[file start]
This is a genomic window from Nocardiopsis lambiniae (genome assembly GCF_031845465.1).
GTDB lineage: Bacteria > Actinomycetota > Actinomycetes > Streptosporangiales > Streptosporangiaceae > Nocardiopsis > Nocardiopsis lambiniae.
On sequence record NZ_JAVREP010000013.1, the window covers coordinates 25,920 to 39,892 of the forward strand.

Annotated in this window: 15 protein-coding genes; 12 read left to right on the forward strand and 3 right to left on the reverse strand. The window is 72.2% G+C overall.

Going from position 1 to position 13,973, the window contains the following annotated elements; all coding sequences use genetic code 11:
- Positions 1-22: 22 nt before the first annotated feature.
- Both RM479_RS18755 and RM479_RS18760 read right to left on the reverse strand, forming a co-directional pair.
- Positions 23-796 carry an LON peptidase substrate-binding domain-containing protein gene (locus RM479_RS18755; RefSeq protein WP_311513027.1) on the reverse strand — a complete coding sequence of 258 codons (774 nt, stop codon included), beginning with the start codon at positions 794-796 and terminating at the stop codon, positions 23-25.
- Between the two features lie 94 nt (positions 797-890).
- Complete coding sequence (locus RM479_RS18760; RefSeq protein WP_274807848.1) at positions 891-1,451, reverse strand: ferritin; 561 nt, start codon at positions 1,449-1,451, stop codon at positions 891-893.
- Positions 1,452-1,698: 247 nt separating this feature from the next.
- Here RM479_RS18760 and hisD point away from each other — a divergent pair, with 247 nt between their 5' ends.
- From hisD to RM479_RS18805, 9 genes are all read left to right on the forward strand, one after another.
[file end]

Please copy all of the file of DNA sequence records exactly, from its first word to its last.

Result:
This is a genomic window from Nocardiopsis lambiniae (genome assembly GCF_031845465.1).
GTDB lineage: Bacteria > Actinomycetota > Actinomycetes > Streptosporangiales > Streptosporangiaceae > Nocardiopsis > Nocardiopsis lambiniae.
On sequence record NZ_JAVREP010000013.1, the window covers coordinates 25,920 to 39,892 of the forward strand.

Annotated in this window: 15 protein-coding genes; 12 read left to right on the forward strand and 3 right to left on the reverse strand. The window is 72.2% G+C overall.

Going from position 1 to position 13,973, the window contains the following annotated elements; all coding sequences use genetic code 11:
- Positions 1-22: 22 nt before the first annotated feature.
- Both RM479_RS18755 and RM479_RS18760 read right to left on the reverse strand, forming a co-directional pair.
- Positions 23-796 carry an LON peptidase substrate-binding domain-containing protein gene (locus RM479_RS18755; RefSeq protein WP_311513027.1) on the reverse strand — a complete coding sequence of 258 codons (774 nt, stop codon included), beginning with the start codon at positions 794-796 and terminating at the stop codon, positions 23-25.
- Between the two features lie 94 nt (positions 797-890).
- Complete coding sequence (locus RM479_RS18760; RefSeq protein WP_274807848.1) at positions 891-1,451, reverse strand: ferritin; 561 nt, start codon at positions 1,449-1,451, stop codon at positions 891-893.
- Positions 1,452-1,698: 247 nt separating this feature from the next.
- Here RM479_RS18760 and hisD point away from each other — a divergent pair, with 247 nt between their 5' ends.
- From hisD to RM479_RS18805, 9 genes are all read left to right on the forward strand, one after another.